Similarly, two articles related to mentoring that I recently read offered two quite different definitions of mentorship. Savage, Karp, and Logue (2004) defined mentorship as “a process in which one person, usually of superior rank and outstanding achievement, guides the development of an entry-level individual” (p. 21). Girves, Zepeda, and Gwathmey (2005) defined mentorship as “an intentional process that is supportive, nurturing, and protective, providing orchestrated or structured experiences to facilitate growth” (p. 453). In both articles, mentorship is defined as a process made up of actions intended to lead to a particular outcome. In the first definition, the outcome is clear— develop the junior. In the second definition, the outcome is more nebulous—facilitate growth. As well, the first definition clearly reflects the type of relationship that can be called mentorship and it is dyadic and hierarchical. The second definition is silent on the type of relationship, but clearly suggests what the nature of the relationship should be: nurturing and protective. Again, even this small sample reflected the lack of definitional clarity of mentorship.
Not only are there different (and sometimes conflicting) definitions, but leadership and mentorship scholars have commented on the sheer number of definitions that exist in the literature. In a review of leadership literature, Rost (1991, as cited in J.S. Burns, 1996) found “221 definitions of leadership included in 487 scholarly works he reviewed” (p. 149). In her review of mentoring literature in the fields of education, management and psychology, Jacobi (1991) identified 15 different definitions of mentorship, each capturing a slightly different essence.
For the purpose of this paper, I have decided that I will use the definitions of leadership and mentorship, as proposed by J.M. Burns (1978) and Kram (1988) as the starting point, recognizing that as these constructs evolved, so too did the definitions. J.M. Burns (1978) stated, “[L]eadership over human beings is exercised when persons with certain motives and purposes mobilize, in competition or conflict with others, institutional, political, psychological, and other resources so as to arouse, engage, and satisfy the motives of followers” (p. 18). Kram (1988) defined mentorship as “a relationship between a young adult and an older, more experienced adult that helps the younger individual learn to navigate in the adult world and the world of work” (p. 2). Having defined these constructs, I now turn to the evolution of leadership and mentorship.
Evolution of Leadership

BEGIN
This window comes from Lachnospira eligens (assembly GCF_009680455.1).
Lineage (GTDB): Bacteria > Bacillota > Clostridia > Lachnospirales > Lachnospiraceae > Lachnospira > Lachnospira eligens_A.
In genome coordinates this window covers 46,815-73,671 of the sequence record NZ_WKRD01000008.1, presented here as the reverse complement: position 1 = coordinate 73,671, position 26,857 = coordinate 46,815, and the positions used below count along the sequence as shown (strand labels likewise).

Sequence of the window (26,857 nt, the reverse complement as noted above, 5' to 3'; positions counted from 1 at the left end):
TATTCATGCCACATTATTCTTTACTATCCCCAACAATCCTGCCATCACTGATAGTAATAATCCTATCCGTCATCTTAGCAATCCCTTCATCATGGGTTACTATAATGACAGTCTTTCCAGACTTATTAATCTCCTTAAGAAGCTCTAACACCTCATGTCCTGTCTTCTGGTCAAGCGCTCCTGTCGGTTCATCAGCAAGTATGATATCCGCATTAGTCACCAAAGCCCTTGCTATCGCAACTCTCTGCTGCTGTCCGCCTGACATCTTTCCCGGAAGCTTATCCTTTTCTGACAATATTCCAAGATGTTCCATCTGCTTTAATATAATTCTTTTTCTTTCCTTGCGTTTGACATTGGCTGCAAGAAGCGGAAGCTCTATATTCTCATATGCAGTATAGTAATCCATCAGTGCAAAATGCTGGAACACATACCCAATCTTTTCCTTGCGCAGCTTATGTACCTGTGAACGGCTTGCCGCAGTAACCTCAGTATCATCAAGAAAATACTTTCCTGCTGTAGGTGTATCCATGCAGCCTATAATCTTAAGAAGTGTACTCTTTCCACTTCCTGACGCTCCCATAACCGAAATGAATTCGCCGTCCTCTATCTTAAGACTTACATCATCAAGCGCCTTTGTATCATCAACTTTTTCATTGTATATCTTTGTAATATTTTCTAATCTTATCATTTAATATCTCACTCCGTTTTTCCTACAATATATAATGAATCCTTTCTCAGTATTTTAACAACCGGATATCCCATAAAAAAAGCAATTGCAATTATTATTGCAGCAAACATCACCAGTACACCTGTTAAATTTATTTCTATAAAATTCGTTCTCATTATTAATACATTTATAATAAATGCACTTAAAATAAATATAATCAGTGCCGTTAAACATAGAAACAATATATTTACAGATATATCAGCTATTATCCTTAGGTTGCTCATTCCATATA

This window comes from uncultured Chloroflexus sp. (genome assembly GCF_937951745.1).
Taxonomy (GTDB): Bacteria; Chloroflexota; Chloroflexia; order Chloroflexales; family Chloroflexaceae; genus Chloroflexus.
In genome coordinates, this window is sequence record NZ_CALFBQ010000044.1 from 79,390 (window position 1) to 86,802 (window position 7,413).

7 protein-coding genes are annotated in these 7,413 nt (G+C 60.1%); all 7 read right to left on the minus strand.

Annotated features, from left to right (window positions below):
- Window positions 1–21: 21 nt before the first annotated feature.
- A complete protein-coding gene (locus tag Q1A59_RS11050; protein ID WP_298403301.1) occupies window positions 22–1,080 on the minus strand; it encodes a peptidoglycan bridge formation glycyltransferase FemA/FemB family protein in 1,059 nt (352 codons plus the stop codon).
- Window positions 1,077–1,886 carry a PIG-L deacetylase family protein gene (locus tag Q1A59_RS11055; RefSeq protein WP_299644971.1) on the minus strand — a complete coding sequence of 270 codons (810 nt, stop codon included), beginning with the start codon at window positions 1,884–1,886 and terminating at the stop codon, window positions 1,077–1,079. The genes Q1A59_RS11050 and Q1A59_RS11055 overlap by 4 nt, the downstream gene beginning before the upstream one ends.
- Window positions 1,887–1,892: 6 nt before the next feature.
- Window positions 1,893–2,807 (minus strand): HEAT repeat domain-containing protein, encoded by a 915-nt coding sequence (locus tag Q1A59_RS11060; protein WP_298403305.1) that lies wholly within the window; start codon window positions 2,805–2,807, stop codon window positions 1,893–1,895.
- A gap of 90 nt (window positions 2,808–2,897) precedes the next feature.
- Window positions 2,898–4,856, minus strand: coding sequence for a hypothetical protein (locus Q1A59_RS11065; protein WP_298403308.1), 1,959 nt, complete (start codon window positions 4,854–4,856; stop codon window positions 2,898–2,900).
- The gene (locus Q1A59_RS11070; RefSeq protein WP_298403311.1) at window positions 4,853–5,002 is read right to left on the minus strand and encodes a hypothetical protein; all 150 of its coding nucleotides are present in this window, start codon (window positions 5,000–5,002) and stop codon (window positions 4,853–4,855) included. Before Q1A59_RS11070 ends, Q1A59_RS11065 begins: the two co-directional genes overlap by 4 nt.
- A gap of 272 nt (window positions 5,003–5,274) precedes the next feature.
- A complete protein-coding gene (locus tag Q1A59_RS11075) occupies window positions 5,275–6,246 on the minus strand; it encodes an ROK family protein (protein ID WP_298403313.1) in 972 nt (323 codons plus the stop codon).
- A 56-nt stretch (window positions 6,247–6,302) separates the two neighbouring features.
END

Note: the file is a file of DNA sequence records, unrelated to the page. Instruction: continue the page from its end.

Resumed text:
I have selected three works that I believe reflect the evolution of leadership from 1975 to the present. J.M. Burns (1978) introduced transactional and transforming leadership; Bass (1985) continued to develop transforming leadership which resulted in a theory of transformational leadership; and, most recently, Hatala and Hatala (2005) have developed a model of Integrative Leadership based on integral theory. It is the work of these scholars that I will review in this section of the paper.
Transactional and Transforming Leadership
In 1978, James MacGregor Burns described a new theory of leadership in his book, Leadership. Gill, Levine, and Pitt (1998) stated, “James MacGregor Burns’ seminal book on leadership was a watershed in our understanding” (p. 47). J.S. Burns (2000) referred to J.M. Burns’ book as “a major event in the development of leadership theory” (p. 52). In my own review of the literature, I noticed that many articles related to leadership reference James MacGregor Burns’ book Leadership and his concepts of transactional and transforming leadership. The significance of this work is that it shifted leadership theory away from focusing on behavior of leaders in relation to followers to focusing on the relationship between leaders and followers; a subtle, but important distinction. Bass (1993) stated “Burns directed the significance of leadership to the development of followers’ and their followers’ organizations” (p. 376).
In his work, J.M. Burns (1978) identified two leadership styles, transactional leadership and transforming leadership, both of which described the relationship between leaders and followers. J.M. Burns (1978) stated, “the relations of most leaders and followers are transactional—leaders approach followers with an eye to exchanging one thing for another” (p. 4). This type of relationship meets the basic needs of the follower. In order to clarify my understanding of transactional leadership, I thought about it in the context of Maslow’s hierarchy. In that particular context, I would suggest transactional leadership primarily meets physiological and safety needs. The transforming leader on the other hand, “looks for potential motives in followers, seeks to satisfy higher needs, and engages the full person of the follower” (J.M. Burns, 1978, p. 4). As I considered transforming leadership in context of Maslow’s hierarchy, I thought this style of leadership would primarily meet love and esteem needs. In both transactional and transforming relationships, the follower is providing a skill or service, but I believe the motivation is different. Another way to look at the distinction between transactional and transforming leadership is to consider the locus of the motivation. In a transactional context, followers are motivated by external rewards, such as money or safety. In a transforming context, followers are motivated by internal rewards, such as a desire to do well. J.S. Burns (2000) summed up the difference between transactional and transforming leadership as follows: transactional leadership is characterized by exchange and transforming leadership is characterized by change for the better (p. 52).